The company earlier this month announced new offerings in its PC business. However, at the center of the changes going on in the IT industry is data, and AI is the technology that promises to unlock the potential value inside the data. Businesses are going to need to embrace AI for their data if they want to survive.

“If you’re not using AI with your data, you could be out of business real soon,” he said during question-and-answer session with journalists and analysts after the keynote. He noted that inside Dell itself there are hundreds of projects that leverage AI, some of which are showing up in products and others that are making operations inside Dell work even better.

The amount data will continue to grow, Dell said. He noted that an average city by 2020 will produce 200PB of new data per day, and “99 percent of that data is not coming from people, but from things. Everything that has electrons pulsing through it is becoming intelligent.”

As more systems and devices are connected and infused with intelligence, the amount of data will grow. AI will be crucial in enabling companies to analyze all this data to make decisions that will make them more efficient and to better serve their customers, Dell asserted.

Despite the challenges that emerge from Dell’s Realizing 2030 survey, there are businesses that are using AI and its various components—such as machine learning, deep learning and neural networks—to give them a competitive advantage, and the vendor is seeing the impact on its own business, Dell said.

Dell sees massive growth in corporate AI use

“What I’m seeing is an absolute explosion for use of AI,” he said during the session after the keynote. “The idea here is you’re taking all this data and learning an inference to draw better conclusions from the data. We’ve seen a rapid acceleration in our server business last quarter and this quarter. When you dig into why this is happening, you’re seeing AI as a big use case.”

The CEO also pushed back at those in the industry, such as Tesla CEO Elon Musk, who have sounded warnings about the dangers of AI and the need to tightly regulate the technology to ensure that it’s used safely. Dell downplayed fears of what he called a ”robopocalypse,” saying he instead is optimistic about the future of AI. The technology promises to vastly improve people’s lives and the world can’t turn away from it, he said.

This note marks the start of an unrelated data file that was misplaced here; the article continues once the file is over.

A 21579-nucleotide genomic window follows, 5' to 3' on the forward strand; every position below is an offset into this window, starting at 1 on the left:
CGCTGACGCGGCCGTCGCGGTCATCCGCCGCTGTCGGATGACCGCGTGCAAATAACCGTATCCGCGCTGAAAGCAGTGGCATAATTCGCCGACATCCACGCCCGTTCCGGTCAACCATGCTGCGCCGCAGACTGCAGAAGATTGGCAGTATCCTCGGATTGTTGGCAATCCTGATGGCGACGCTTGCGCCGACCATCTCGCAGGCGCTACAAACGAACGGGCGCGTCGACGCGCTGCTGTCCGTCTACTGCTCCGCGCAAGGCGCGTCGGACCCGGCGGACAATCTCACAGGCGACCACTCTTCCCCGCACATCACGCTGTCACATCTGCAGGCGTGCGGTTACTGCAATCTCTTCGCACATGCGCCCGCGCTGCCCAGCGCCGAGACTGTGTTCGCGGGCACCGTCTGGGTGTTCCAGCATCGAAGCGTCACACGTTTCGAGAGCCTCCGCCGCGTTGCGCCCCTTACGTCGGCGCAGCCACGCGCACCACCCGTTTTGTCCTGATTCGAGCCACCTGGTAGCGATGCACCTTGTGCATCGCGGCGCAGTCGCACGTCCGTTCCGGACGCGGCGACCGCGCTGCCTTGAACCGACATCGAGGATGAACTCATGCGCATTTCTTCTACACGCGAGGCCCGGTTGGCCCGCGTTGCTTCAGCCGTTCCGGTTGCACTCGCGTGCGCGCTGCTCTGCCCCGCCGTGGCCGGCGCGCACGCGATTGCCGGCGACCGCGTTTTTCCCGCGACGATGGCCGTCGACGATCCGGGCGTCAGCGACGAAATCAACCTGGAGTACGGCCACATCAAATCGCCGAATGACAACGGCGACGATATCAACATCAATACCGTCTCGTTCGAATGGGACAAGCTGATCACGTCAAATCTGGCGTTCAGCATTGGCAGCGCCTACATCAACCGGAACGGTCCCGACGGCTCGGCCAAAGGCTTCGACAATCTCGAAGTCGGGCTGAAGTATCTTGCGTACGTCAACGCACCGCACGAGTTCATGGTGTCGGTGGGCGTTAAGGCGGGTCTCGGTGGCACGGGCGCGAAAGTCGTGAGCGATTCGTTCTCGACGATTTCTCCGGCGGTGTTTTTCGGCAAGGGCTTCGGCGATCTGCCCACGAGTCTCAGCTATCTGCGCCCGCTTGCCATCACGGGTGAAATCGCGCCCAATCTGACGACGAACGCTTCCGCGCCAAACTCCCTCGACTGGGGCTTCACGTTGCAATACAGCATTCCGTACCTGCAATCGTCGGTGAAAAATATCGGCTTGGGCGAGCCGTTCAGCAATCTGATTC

“AI is very powerful,” he said. “Bad stuff could happen, but it’s our job to prevent all that. If you try to hold something back that’s really powerful and good fundamentally, that’s just not going to work. I am much more optimistic, Dell said. “There’s going to be bad people who [use AI with evil intent], but we’ve got to figure out how to stop them.”

All of this change in the IT industry is happening at a time when Dell and other company executives are trying to map the company’s future. Dell is 16 months past its massive $60 billion-plus acquisition of EMC—which itself came just three years after Dell took his company private in a $24.9 billion deal—all of which saddled the company with about $40 billion in debt.

In answering questions from journalists, Dell said nothing has changed in the options being explored—such as having VMware buy Dell in a reverse merger or taking Dell Technologies public and keeping things as they are. He also said the company is paying down debt on schedule and is ahead of revenue projections made before the EMC acquisition.